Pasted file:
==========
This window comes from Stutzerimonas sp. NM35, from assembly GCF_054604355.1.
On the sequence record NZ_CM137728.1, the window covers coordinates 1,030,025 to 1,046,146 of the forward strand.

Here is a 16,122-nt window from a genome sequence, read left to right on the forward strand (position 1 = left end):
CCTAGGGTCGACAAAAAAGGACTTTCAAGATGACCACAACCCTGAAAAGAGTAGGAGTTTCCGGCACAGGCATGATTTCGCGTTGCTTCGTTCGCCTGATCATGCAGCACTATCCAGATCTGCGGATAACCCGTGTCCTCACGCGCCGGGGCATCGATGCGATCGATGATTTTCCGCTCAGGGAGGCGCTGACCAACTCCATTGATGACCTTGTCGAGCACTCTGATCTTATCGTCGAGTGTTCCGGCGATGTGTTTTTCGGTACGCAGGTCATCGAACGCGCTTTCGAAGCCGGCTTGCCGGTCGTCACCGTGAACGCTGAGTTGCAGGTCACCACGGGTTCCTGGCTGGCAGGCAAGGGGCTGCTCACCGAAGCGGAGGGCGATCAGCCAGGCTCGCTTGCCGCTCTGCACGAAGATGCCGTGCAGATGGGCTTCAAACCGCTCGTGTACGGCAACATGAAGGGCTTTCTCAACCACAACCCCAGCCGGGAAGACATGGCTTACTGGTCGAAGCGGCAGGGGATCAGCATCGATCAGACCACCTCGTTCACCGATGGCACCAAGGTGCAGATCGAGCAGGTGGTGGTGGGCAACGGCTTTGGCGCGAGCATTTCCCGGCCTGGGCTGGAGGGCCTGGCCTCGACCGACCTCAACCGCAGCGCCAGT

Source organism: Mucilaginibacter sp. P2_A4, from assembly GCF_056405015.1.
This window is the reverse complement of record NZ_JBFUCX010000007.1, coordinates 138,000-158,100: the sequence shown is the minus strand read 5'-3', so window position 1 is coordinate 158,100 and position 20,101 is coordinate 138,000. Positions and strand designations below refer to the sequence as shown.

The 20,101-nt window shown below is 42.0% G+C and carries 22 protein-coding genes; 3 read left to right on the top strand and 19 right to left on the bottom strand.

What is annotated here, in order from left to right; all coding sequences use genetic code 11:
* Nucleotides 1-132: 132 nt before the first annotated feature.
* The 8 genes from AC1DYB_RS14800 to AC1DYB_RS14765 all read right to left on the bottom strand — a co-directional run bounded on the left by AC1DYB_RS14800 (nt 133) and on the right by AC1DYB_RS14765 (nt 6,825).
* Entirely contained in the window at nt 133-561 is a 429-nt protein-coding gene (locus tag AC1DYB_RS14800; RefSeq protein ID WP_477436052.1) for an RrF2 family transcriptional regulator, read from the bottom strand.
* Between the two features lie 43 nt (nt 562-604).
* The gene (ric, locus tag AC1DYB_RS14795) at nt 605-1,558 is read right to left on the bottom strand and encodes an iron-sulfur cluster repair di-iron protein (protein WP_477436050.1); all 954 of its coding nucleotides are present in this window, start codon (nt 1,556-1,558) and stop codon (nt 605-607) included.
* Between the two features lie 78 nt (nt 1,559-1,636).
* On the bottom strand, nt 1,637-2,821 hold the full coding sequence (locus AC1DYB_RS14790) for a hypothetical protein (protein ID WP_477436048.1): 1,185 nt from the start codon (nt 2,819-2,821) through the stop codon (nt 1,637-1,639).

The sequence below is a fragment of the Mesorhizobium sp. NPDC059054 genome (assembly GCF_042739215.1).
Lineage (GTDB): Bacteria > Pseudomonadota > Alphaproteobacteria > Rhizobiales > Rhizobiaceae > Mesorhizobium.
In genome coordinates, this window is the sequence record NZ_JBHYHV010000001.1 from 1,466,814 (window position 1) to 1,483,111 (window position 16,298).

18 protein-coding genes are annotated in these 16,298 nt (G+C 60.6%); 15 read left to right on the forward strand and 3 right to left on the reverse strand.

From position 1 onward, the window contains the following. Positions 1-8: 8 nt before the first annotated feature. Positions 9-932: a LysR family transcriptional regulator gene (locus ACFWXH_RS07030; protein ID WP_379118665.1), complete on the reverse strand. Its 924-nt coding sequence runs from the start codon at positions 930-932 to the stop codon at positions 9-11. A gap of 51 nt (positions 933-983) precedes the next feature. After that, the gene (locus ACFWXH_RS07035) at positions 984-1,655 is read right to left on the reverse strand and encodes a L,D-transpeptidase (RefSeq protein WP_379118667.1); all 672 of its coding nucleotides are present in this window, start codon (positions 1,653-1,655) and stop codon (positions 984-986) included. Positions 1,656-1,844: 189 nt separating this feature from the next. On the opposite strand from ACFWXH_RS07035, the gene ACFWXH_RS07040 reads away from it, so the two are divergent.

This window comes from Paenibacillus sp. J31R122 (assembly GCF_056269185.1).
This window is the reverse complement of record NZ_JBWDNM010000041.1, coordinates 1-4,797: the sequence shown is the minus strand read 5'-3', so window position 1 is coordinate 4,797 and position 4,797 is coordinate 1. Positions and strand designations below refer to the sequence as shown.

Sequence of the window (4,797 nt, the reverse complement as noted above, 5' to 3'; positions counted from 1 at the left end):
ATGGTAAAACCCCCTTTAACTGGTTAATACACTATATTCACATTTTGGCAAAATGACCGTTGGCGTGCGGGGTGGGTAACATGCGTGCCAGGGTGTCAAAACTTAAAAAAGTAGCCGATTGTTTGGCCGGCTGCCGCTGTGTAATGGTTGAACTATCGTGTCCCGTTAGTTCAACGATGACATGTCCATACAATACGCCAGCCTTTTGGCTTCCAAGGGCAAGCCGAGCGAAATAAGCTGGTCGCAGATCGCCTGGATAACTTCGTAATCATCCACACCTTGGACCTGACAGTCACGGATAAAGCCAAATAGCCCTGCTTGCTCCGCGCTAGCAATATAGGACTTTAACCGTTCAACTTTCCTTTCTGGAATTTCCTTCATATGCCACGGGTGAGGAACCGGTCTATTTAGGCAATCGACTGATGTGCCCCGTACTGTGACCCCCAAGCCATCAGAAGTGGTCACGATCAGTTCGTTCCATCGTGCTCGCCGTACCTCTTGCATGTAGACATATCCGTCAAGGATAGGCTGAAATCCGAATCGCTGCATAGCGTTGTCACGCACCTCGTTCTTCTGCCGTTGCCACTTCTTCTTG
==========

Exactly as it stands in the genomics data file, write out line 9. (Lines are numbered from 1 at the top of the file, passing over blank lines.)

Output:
* Nucleotides 1-132: 132 nt before the first annotated feature.